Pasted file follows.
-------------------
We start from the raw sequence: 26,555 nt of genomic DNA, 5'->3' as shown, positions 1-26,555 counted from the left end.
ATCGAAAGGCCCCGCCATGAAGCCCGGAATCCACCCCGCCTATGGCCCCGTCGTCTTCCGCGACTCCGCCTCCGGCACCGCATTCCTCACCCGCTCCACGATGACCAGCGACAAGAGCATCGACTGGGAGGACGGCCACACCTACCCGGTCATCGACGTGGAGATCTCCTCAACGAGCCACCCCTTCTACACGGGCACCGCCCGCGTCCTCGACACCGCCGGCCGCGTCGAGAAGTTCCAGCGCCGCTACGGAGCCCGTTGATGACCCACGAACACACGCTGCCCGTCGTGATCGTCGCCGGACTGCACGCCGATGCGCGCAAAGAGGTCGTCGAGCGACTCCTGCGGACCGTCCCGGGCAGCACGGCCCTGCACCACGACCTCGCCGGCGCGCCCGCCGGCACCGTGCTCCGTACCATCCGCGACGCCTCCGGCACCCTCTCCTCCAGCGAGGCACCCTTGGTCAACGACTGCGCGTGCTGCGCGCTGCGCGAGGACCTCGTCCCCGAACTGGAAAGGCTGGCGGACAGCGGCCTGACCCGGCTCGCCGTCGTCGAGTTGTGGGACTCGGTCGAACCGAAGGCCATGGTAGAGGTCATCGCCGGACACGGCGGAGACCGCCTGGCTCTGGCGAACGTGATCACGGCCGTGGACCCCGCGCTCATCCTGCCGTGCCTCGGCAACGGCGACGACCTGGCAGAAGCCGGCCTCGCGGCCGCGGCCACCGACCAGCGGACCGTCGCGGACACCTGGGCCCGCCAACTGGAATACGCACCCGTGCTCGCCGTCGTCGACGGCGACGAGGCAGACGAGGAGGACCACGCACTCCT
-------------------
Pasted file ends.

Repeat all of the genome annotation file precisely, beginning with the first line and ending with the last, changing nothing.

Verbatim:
We start from the raw sequence: 26,555 nt of genomic DNA, 5'->3' as shown, positions 1-26,555 counted from the left end.
ATCGAAAGGCCCCGCCATGAAGCCCGGAATCCACCCCGCCTATGGCCCCGTCGTCTTCCGCGACTCCGCCTCCGGCACCGCATTCCTCACCCGCTCCACGATGACCAGCGACAAGAGCATCGACTGGGAGGACGGCCACACCTACCCGGTCATCGACGTGGAGATCTCCTCAACGAGCCACCCCTTCTACACGGGCACCGCCCGCGTCCTCGACACCGCCGGCCGCGTCGAGAAGTTCCAGCGCCGCTACGGAGCCCGTTGATGACCCACGAACACACGCTGCCCGTCGTGATCGTCGCCGGACTGCACGCCGATGCGCGCAAAGAGGTCGTCGAGCGACTCCTGCGGACCGTCCCGGGCAGCACGGCCCTGCACCACGACCTCGCCGGCGCGCCCGCCGGCACCGTGCTCCGTACCATCCGCGACGCCTCCGGCACCCTCTCCTCCAGCGAGGCACCCTTGGTCAACGACTGCGCGTGCTGCGCGCTGCGCGAGGACCTCGTCCCCGAACTGGAAAGGCTGGCGGACAGCGGCCTGACCCGGCTCGCCGTCGTCGAGTTGTGGGACTCGGTCGAACCGAAGGCCATGGTAGAGGTCATCGCCGGACACGGCGGAGACCGCCTGGCTCTGGCGAACGTGATCACGGCCGTGGACCCCGCGCTCATCCTGCCGTGCCTCGGCAACGGCGACGACCTGGCAGAAGCCGGCCTCGCGGCCGCGGCCACCGACCAGCGGACCGTCGCGGACACCTGGGCCCGCCAACTGGAATACGCACCCGTGCTCGCCGTCGTCGACGGCGACGAGGCAGACGAGGAGGACCACGCACTCCT